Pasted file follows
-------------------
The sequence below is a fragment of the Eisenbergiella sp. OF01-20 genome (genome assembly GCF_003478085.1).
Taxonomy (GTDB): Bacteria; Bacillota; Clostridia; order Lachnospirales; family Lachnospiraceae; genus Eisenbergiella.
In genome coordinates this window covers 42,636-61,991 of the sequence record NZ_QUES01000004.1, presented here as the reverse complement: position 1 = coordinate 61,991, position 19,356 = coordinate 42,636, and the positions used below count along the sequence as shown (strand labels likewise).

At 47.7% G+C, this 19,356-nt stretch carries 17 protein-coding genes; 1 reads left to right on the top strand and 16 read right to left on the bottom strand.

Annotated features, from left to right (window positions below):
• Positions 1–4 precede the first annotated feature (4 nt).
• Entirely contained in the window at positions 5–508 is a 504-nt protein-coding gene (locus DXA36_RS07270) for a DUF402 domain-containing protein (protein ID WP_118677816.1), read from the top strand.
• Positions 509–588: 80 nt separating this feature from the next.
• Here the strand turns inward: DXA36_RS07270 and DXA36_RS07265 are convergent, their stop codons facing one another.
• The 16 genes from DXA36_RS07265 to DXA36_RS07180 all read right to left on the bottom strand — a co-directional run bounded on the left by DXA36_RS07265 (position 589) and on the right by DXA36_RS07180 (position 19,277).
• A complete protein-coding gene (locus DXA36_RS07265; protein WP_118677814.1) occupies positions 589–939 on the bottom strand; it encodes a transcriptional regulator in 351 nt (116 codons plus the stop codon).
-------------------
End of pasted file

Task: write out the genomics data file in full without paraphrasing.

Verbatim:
The sequence below is a fragment of the Eisenbergiella sp. OF01-20 genome (genome assembly GCF_003478085.1).
Taxonomy (GTDB): Bacteria; Bacillota; Clostridia; order Lachnospirales; family Lachnospiraceae; genus Eisenbergiella.
In genome coordinates this window covers 42,636-61,991 of the sequence record NZ_QUES01000004.1, presented here as the reverse complement: position 1 = coordinate 61,991, position 19,356 = coordinate 42,636, and the positions used below count along the sequence as shown (strand labels likewise).

At 47.7% G+C, this 19,356-nt stretch carries 17 protein-coding genes; 1 reads left to right on the top strand and 16 read right to left on the bottom strand.

Annotated features, from left to right (window positions below):
• Positions 1–4 precede the first annotated feature (4 nt).
• Entirely contained in the window at positions 5–508 is a 504-nt protein-coding gene (locus DXA36_RS07270) for a DUF402 domain-containing protein (protein ID WP_118677816.1), read from the top strand.
• Positions 509–588: 80 nt separating this feature from the next.
• Here the strand turns inward: DXA36_RS07270 and DXA36_RS07265 are convergent, their stop codons facing one another.
• The 16 genes from DXA36_RS07265 to DXA36_RS07180 all read right to left on the bottom strand — a co-directional run bounded on the left by DXA36_RS07265 (position 589) and on the right by DXA36_RS07180 (position 19,277).
• A complete protein-coding gene (locus DXA36_RS07265; protein WP_118677814.1) occupies positions 589–939 on the bottom strand; it encodes a transcriptional regulator in 351 nt (116 codons plus the stop codon).